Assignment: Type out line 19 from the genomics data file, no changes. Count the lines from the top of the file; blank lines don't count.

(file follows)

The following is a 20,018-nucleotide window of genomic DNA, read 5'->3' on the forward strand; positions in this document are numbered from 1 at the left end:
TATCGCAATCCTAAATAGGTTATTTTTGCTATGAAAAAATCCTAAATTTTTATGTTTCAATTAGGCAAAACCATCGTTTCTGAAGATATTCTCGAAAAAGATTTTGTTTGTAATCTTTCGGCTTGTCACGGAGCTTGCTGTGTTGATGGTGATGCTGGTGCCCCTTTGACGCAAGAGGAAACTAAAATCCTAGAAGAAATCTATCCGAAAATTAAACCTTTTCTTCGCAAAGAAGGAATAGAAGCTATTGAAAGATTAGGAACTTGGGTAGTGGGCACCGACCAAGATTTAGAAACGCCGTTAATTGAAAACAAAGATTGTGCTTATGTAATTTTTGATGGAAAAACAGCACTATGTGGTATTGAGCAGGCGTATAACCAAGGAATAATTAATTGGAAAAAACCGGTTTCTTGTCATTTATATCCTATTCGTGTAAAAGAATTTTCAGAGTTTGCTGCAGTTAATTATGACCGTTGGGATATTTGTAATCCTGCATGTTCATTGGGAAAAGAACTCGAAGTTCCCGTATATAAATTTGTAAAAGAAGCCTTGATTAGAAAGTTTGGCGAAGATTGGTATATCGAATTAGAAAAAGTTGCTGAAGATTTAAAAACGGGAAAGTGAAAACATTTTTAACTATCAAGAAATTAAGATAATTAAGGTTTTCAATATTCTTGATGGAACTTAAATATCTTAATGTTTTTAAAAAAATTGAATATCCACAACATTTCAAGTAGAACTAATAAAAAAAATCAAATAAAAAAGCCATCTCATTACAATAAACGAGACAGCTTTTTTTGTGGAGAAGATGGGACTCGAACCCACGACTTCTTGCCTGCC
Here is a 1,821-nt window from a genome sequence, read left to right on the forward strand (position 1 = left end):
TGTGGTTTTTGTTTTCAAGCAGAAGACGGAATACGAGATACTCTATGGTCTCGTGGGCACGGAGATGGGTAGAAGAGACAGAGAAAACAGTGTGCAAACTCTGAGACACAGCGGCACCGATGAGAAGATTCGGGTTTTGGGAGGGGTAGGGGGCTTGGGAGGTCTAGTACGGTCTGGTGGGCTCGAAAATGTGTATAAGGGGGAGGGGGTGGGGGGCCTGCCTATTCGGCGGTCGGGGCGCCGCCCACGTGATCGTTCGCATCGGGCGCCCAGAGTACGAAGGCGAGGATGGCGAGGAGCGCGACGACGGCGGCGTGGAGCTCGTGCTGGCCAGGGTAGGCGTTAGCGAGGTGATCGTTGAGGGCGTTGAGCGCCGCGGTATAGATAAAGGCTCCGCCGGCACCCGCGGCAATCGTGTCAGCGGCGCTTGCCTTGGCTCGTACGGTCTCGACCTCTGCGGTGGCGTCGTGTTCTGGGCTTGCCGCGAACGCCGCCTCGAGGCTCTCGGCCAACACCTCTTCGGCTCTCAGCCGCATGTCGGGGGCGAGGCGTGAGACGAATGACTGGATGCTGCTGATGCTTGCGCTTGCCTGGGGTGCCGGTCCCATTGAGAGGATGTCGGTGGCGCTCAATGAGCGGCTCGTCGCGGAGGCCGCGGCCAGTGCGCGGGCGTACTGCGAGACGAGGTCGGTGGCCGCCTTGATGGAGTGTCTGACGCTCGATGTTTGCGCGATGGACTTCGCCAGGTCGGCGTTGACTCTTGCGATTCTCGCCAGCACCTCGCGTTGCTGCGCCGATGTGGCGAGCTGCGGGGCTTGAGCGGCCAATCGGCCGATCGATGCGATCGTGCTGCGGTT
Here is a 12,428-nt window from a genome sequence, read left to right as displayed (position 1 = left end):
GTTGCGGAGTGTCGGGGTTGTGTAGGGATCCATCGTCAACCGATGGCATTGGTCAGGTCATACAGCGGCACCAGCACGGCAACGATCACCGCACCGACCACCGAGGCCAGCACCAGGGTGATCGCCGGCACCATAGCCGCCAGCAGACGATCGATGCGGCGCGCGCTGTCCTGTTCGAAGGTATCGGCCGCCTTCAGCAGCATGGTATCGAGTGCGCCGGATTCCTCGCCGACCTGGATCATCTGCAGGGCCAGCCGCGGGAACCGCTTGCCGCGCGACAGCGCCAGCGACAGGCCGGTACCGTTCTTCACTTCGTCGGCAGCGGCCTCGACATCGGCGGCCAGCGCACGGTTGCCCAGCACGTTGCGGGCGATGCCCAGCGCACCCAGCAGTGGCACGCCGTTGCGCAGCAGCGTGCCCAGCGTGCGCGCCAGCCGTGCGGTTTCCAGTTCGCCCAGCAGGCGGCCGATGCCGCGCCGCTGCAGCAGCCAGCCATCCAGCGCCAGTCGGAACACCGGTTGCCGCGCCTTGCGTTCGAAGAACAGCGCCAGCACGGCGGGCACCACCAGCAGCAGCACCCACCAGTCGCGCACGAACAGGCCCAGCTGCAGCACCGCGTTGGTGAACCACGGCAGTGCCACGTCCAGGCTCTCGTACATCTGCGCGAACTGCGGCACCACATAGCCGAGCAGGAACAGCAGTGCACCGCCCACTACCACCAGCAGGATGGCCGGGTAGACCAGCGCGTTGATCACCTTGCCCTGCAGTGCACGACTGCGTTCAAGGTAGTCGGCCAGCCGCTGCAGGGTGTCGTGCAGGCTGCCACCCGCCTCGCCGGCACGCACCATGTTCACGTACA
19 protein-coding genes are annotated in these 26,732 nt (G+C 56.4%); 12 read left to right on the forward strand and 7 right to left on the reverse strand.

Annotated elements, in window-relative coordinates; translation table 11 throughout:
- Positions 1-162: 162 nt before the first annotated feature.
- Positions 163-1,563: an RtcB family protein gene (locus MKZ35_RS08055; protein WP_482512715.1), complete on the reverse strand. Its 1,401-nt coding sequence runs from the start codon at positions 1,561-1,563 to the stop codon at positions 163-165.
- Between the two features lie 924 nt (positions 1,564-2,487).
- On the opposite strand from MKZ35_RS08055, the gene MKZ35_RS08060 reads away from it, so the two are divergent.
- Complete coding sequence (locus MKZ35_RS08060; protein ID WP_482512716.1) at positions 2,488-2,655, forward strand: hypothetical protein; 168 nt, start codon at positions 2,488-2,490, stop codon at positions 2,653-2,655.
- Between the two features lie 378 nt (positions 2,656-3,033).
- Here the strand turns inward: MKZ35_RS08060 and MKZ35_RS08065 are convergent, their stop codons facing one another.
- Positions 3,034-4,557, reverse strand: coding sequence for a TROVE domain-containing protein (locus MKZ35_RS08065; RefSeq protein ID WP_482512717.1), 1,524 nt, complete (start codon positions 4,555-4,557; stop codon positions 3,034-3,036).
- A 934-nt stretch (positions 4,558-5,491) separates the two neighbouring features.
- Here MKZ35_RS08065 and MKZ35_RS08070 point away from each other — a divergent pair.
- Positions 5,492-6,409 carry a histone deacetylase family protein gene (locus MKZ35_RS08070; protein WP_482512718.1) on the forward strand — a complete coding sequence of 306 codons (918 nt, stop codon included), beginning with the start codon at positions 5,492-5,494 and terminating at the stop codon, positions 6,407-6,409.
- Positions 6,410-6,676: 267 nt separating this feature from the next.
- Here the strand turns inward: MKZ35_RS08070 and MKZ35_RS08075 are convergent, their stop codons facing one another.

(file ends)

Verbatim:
- Positions 5,492-6,409 carry a histone deacetylase family protein gene (locus MKZ35_RS08070; protein WP_482512718.1) on the forward strand — a complete coding sequence of 306 codons (918 nt, stop codon included), beginning with the start codon at positions 5,492-5,494 and terminating at the stop codon, positions 6,407-6,409.